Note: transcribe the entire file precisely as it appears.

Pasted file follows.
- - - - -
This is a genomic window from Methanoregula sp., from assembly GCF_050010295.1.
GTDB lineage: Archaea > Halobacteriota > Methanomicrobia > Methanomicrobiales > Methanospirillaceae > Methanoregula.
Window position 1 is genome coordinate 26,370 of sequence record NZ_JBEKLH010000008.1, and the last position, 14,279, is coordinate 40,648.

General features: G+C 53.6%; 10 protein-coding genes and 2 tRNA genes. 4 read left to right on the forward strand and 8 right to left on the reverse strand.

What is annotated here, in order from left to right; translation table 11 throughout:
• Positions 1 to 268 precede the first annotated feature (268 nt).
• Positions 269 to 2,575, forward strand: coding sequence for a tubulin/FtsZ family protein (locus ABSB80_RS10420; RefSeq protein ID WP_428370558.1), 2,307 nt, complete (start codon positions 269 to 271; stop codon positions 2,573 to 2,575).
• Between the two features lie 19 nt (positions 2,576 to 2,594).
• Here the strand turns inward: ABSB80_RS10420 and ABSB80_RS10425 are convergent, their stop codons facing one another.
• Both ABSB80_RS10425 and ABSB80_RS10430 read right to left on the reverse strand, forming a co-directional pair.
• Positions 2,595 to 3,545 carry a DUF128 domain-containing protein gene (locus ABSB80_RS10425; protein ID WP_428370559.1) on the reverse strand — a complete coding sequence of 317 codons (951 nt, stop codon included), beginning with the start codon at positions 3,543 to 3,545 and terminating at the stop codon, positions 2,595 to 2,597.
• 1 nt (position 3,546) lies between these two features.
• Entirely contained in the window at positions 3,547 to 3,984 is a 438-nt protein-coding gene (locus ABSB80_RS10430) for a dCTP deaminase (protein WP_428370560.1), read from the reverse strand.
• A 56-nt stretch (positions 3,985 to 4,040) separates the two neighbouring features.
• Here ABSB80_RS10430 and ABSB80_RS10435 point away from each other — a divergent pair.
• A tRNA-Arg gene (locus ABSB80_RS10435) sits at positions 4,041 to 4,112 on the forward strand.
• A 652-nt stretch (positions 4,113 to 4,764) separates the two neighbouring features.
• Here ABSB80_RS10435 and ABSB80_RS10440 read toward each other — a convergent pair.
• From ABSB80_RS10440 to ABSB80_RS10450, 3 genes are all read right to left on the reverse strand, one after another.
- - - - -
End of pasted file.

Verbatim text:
This is a genomic window from Methanoregula sp., from assembly GCF_050010295.1.
GTDB lineage: Archaea > Halobacteriota > Methanomicrobia > Methanomicrobiales > Methanospirillaceae > Methanoregula.
Window position 1 is genome coordinate 26,370 of sequence record NZ_JBEKLH010000008.1, and the last position, 14,279, is coordinate 40,648.

General features: G+C 53.6%; 10 protein-coding genes and 2 tRNA genes. 4 read left to right on the forward strand and 8 right to left on the reverse strand.

What is annotated here, in order from left to right; translation table 11 throughout:
• Positions 1 to 268 precede the first annotated feature (268 nt).
• Positions 269 to 2,575, forward strand: coding sequence for a tubulin/FtsZ family protein (locus ABSB80_RS10420; RefSeq protein ID WP_428370558.1), 2,307 nt, complete (start codon positions 269 to 271; stop codon positions 2,573 to 2,575).
• Between the two features lie 19 nt (positions 2,576 to 2,594).
• Here the strand turns inward: ABSB80_RS10420 and ABSB80_RS10425 are convergent, their stop codons facing one another.
• Both ABSB80_RS10425 and ABSB80_RS10430 read right to left on the reverse strand, forming a co-directional pair.
• Positions 2,595 to 3,545 carry a DUF128 domain-containing protein gene (locus ABSB80_RS10425; protein ID WP_428370559.1) on the reverse strand — a complete coding sequence of 317 codons (951 nt, stop codon included), beginning with the start codon at positions 3,543 to 3,545 and terminating at the stop codon, positions 2,595 to 2,597.
• 1 nt (position 3,546) lies between these two features.
• Entirely contained in the window at positions 3,547 to 3,984 is a 438-nt protein-coding gene (locus ABSB80_RS10430) for a dCTP deaminase (protein WP_428370560.1), read from the reverse strand.
• A 56-nt stretch (positions 3,985 to 4,040) separates the two neighbouring features.
• Here ABSB80_RS10430 and ABSB80_RS10435 point away from each other — a divergent pair.
• A tRNA-Arg gene (locus ABSB80_RS10435) sits at positions 4,041 to 4,112 on the forward strand.
• A 652-nt stretch (positions 4,113 to 4,764) separates the two neighbouring features.
• Here ABSB80_RS10435 and ABSB80_RS10440 read toward each other — a convergent pair.
• From ABSB80_RS10440 to ABSB80_RS10450, 3 genes are all read right to left on the reverse strand, one after another.